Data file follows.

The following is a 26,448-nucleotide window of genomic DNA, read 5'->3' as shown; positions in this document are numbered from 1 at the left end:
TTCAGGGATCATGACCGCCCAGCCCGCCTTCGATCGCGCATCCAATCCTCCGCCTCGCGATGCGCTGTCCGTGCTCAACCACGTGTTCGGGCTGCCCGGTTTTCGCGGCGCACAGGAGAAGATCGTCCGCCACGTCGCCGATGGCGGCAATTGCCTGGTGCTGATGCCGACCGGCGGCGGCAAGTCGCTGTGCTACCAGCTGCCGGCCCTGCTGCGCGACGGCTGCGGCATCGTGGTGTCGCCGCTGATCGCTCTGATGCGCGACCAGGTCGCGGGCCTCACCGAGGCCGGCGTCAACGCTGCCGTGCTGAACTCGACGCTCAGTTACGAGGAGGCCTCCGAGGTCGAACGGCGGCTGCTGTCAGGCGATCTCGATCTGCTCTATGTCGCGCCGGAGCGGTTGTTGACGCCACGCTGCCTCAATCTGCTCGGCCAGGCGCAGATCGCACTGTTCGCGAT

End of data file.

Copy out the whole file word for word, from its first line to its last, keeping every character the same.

The following is a 26,448-nucleotide window of genomic DNA, read 5'->3' as shown; positions in this document are numbered from 1 at the left end:
TTCAGGGATCATGACCGCCCAGCCCGCCTTCGATCGCGCATCCAATCCTCCGCCTCGCGATGCGCTGTCCGTGCTCAACCACGTGTTCGGGCTGCCCGGTTTTCGCGGCGCACAGGAGAAGATCGTCCGCCACGTCGCCGATGGCGGCAATTGCCTGGTGCTGATGCCGACCGGCGGCGGCAAGTCGCTGTGCTACCAGCTGCCGGCCCTGCTGCGCGACGGCTGCGGCATCGTGGTGTCGCCGCTGATCGCTCTGATGCGCGACCAGGTCGCGGGCCTCACCGAGGCCGGCGTCAACGCTGCCGTGCTGAACTCGACGCTCAGTTACGAGGAGGCCTCCGAGGTCGAACGGCGGCTGCTGTCAGGCGATCTCGATCTGCTCTATGTCGCGCCGGAGCGGTTGTTGACGCCACGCTGCCTCAATCTGCTCGGCCAGGCGCAGATCGCACTGTTCGCGAT